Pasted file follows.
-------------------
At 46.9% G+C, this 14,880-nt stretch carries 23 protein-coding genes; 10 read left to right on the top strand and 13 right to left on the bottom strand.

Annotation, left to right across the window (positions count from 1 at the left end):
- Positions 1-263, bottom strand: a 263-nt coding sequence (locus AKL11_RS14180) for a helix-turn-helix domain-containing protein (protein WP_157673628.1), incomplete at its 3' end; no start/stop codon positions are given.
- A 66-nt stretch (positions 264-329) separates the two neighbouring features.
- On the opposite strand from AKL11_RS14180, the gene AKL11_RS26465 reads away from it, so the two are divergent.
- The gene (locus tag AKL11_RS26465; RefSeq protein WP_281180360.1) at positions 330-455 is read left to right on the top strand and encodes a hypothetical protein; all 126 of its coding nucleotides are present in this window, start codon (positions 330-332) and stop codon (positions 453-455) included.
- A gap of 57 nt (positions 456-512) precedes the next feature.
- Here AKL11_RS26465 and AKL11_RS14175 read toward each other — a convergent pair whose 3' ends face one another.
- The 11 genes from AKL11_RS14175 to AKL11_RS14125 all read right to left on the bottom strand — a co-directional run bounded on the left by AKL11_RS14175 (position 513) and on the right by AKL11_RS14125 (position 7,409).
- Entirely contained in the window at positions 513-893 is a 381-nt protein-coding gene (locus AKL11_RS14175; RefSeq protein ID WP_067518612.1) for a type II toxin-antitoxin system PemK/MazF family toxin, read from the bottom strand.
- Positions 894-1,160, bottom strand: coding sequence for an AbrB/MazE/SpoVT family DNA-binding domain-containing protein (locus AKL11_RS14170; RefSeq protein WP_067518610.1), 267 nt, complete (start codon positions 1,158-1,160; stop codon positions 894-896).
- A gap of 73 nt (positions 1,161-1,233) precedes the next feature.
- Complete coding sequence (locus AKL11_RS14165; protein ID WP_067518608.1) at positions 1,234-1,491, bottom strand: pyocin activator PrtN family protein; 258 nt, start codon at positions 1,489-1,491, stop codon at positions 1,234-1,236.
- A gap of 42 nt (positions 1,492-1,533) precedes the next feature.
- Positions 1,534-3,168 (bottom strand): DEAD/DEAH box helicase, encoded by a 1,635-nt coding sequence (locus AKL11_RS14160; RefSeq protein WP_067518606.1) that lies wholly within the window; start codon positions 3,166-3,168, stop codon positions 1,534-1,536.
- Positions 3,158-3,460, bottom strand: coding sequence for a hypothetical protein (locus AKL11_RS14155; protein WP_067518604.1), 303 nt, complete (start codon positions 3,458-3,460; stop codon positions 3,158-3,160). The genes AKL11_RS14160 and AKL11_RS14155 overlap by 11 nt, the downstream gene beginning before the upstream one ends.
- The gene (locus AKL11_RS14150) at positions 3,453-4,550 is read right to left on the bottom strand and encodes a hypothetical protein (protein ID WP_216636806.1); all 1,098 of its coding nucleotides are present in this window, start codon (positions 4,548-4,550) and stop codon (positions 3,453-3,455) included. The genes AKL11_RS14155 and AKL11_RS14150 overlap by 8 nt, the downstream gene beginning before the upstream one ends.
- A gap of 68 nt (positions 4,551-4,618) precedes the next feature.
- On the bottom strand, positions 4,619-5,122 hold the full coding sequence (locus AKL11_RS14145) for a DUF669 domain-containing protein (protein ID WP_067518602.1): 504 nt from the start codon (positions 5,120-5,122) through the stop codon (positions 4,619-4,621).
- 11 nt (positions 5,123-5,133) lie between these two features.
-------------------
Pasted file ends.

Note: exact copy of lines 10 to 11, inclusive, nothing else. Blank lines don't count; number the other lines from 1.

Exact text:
- Entirely contained in the window at positions 513-893 is a 381-nt protein-coding gene (locus AKL11_RS14175; RefSeq protein ID WP_067518612.1) for a type II toxin-antitoxin system PemK/MazF family toxin, read from the bottom strand.
- Positions 894-1,160, bottom strand: coding sequence for an AbrB/MazE/SpoVT family DNA-binding domain-containing protein (locus AKL11_RS14170; RefSeq protein WP_067518610.1), 267 nt, complete (start codon positions 1,158-1,160; stop codon positions 894-896).